The historical return for publicly traded companies is about 7% real per year. However, it is not only possible but common for a real estate investor to have returns that are far higher than that. There's no sense in denying it, but it is important to realize what it takes to get those higher returns. One source of higher returns is taking on additional risk. I mean, which is a more stable, impressive business to own—a piece of Amazon or that duplex on the corner? Amazon, of course. That duplex only has a single source of income, rents, and is subject to serious risks such as vacancy, competition, excessive maintenance costs, general decline in rents or property appreciation in the area, etc. And that's only comparing it to Amazon, not an investment that owns pieces of thousands of companies. So you're taking on significant additional risk. Of course, you expect to have higher returns as a reward for doing that.

Your expected nominal return from an unleveraged real estate property is the cap rate, which is typically between 4 and 10% plus the rate of appreciation, which generally tracks inflation (technically the land goes up faster than inflation and the building depreciates,) so perhaps 9-10% total. However, once you apply leverage, the expected return goes up.

A pretty typical loan to value ratio for an income property is about 2/3, so if your unleveraged return is 9%, then your leveraged return would be higher but how much higher depends on your cost of credit. If your loan on 2/3 of the value is 5%, then your leveraged return would be 16.5%, ignoring transaction costs. If you had a 15% round-trip transaction cost, and spread that out over 5 years, that would reduce that return by about 3% a year, reducing your return to 13.5%—still a great return.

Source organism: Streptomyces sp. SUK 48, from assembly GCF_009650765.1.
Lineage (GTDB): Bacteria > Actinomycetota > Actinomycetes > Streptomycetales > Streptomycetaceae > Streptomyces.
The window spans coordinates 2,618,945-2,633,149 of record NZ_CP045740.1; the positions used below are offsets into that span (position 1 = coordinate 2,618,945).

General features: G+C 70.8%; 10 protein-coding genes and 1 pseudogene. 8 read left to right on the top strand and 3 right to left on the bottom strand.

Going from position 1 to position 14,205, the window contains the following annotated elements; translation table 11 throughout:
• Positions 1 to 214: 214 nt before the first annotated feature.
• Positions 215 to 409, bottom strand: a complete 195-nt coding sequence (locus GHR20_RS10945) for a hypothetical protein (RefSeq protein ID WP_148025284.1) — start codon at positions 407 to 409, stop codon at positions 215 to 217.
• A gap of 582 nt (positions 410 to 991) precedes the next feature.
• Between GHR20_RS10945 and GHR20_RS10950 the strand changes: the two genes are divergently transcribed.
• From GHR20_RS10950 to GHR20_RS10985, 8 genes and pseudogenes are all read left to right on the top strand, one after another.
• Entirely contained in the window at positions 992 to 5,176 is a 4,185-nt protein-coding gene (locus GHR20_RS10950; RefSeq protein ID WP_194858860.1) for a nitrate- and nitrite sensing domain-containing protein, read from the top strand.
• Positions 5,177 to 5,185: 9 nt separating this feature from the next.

The increased return available on real estate not only comes from additional risk and leverage, but also from the additional work you must put into the process. Obviously, that can vary from a ton of work if you are maintaining and managing the property yourself to a relatively small amount of work if you are investing in syndicated shares where all the work is done by someone else to almost nothing if investing in the Vanguard REIT Index Fund.

However, no matter who actually does that work, it must be done and you, as the owner, are paying for it. The additional work inputted into the process adds value to it and that value shows up as a higher return. However, even if you are paying someone else to do almost everything on an individual property, at a minimum you still have to do the due diligence on the purchase.

For example, you might sit through a one hour webinar about a syndicated real estate property and spend another hour going through the paperwork. Those two hours of time, at your hourly rate, should be added in to make a fair comparison to buying an index fund which takes me approximately 30 seconds. Also, when you are talking about exchanging your time for money, it is a good idea to consider if that is the highest rate at which you can do so, and also how much you enjoy the activity, especially for a high-income professional. Many doctors not only have a higher hourly rate practicing medicine but enjoy it more. Besides, most of us have learned there are other ways to make more money than being a doctor, and most of those involve working in the financial services industry. It isn't that we don't work there because we're not smart enough to do so nor because we are not willing to work hard enough to do so.

Alpha is a concept well understood by stock investors, but poorly understood by real estate investors. Alpha is a zero-sum game. For every dollar of alpha that I get, someone else loses one. Real estate investors often tell me that they earn 20-30% returns, and I don't doubt them, because I have earned returns like that on some of my real estate investments. But I have also earned 3% and lost > 100% of my investment on other deals. Some of that may be luck (good or bad) and some may be skill (or lack of it) and often it is difficult to tell which it is, but there is no doubt that alpha is a lot more accessible in real estate than it is in highly analyzed public securities. But that includes negative alpha, and when amplified by the effects of leverage, far more investors have been wiped out by real estate losses than stock losses.